The pay gap between black and white workers is damning if not surprising. But what’s especially concerning are statistics published by the Trades Union Congress today that suggest education is failing to close the void.
Black graduates typically earn £14.33 per hour, 22% more than average black workers as a whole, but an alarming 23% less than white graduates. That’s almost twice the size of the 12.8% gap between white and black workers across the board.
‘This suggests that education alone will do little to address racial inequalities, and the need for interventions that directly challenge racial inequalities in the workplace,’ points out Dr Omar Khan, director of race equality think tank the Runnymede Trust.
The trust's own research found these gaps extend to Russell Group grads with similar qualifications. That would suggest the problem is bigger than the admissions processes of elite universities, which the prime minister David Cameron railed against yesterday.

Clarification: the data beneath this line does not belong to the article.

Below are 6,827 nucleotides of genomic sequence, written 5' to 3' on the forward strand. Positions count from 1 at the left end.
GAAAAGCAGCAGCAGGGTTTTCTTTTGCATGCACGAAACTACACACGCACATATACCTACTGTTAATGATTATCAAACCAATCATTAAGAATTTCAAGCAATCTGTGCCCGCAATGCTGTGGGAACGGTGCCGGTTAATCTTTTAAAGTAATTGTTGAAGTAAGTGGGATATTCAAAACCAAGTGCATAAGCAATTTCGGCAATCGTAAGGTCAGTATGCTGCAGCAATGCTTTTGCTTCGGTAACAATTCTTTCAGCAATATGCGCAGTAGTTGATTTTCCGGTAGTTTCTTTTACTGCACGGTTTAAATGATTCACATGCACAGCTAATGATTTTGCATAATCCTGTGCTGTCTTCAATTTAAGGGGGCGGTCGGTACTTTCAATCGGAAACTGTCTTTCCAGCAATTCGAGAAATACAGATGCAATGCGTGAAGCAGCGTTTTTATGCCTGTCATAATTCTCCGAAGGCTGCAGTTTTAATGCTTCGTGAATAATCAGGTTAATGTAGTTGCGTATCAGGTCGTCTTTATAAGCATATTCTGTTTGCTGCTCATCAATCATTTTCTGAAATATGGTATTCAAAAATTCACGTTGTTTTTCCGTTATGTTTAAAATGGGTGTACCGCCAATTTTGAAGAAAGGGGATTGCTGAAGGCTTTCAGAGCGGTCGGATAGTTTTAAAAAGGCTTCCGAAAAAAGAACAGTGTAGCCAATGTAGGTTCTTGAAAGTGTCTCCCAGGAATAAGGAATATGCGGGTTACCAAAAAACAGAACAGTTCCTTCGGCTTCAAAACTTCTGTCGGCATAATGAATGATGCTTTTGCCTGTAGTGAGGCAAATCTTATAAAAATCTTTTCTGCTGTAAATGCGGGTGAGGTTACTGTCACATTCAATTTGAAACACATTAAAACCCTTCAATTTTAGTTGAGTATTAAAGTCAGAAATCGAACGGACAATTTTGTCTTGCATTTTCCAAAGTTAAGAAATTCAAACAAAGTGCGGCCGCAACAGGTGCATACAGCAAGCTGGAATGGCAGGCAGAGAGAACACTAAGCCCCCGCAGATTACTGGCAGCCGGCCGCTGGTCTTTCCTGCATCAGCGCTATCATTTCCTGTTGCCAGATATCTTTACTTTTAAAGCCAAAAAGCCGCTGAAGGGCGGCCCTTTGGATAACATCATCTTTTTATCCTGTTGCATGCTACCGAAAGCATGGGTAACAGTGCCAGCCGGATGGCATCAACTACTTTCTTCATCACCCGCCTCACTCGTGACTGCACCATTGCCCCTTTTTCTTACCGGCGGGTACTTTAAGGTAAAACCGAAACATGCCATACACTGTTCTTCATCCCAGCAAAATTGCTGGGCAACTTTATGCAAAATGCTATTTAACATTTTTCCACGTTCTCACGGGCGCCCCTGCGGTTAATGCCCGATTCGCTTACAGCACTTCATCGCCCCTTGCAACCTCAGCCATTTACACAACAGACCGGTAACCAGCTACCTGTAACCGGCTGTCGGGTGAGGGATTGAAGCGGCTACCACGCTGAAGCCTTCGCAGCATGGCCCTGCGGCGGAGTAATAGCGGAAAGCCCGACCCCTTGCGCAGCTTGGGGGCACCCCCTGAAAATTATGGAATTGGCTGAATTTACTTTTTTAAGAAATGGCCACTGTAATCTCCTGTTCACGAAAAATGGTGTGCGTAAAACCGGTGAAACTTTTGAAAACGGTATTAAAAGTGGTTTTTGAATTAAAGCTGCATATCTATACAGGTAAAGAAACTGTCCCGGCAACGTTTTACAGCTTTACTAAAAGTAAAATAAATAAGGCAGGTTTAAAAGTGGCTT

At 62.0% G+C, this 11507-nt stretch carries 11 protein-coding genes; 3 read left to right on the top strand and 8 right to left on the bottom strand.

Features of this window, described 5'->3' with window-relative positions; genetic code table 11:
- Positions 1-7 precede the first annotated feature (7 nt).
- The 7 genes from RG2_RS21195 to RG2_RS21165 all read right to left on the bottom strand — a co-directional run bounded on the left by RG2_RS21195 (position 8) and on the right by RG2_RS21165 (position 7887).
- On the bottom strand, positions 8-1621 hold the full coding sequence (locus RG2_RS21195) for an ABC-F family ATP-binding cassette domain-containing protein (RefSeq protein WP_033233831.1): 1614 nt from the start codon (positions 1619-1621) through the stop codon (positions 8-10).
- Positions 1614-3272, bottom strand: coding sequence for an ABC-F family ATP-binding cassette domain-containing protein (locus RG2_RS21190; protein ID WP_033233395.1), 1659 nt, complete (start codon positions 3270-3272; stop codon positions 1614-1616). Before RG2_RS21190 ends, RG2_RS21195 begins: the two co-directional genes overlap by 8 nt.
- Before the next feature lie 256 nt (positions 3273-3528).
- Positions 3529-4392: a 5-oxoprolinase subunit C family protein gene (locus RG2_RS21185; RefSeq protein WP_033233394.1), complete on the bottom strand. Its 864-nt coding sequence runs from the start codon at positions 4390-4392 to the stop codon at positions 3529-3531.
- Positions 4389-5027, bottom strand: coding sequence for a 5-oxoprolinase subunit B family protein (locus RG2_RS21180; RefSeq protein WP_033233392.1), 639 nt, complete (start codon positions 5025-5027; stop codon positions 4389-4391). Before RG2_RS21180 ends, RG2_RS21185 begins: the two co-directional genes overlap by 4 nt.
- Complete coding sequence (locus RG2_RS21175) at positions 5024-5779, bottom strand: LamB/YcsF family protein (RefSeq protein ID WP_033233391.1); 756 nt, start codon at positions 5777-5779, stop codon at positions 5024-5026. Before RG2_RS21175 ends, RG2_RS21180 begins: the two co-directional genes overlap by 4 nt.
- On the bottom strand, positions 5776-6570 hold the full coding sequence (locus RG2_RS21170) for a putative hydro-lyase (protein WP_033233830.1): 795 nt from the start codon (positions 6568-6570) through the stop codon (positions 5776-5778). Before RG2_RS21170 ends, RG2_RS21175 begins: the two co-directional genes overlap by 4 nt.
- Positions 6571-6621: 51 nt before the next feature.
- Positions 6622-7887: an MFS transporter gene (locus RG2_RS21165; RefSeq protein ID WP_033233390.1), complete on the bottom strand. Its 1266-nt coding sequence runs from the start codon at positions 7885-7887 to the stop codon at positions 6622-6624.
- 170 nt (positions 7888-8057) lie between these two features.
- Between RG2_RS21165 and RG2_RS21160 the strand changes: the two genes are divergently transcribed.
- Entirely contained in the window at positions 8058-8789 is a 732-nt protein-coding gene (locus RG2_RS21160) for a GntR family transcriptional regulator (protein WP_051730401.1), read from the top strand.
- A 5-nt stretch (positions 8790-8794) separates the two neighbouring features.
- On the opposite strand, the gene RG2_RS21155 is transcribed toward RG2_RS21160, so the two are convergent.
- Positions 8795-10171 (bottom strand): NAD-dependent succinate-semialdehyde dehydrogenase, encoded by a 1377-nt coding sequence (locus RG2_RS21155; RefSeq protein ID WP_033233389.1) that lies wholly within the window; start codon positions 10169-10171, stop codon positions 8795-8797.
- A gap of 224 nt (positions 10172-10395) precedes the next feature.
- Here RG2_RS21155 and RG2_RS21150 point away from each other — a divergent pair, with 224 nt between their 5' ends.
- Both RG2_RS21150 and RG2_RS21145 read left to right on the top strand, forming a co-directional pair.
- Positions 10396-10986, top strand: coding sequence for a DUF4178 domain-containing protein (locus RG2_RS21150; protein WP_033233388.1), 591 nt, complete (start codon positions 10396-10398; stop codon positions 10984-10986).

‘If you’re a young black man, you’re more likely to be in a prison cell than studying at a top university,’ the PM wrote in the Sunday Times, citing a list of other inequalities, including the lack of black generals in the army and on the boards of big businesses. ‘These examples I mention should shame our country and jolt us into action.’
There’s certainly a problem at the top. Almost two thirds of FTSE 100 firms have all-white boards and just four of its chief execs are members of an ethnic minority (compared to around 12% of the population as a whole).
This has long been written off by some as an early years problem – the idea that a greater proportion of minority ethnic people are held back at the start of their life, miss out on educational opportunities and as a consequence are underrepresented among the upper echelons of society.
While there’s undoubtedly work to be done on improving the education afforded to young people of all ethnicities, these statistics suggest there is a greater problem at work here. If we’re to see a more equal society then employers must do all they can to minimise the biases, however unconscious, that stop ethnic minorities moving up through their organisations.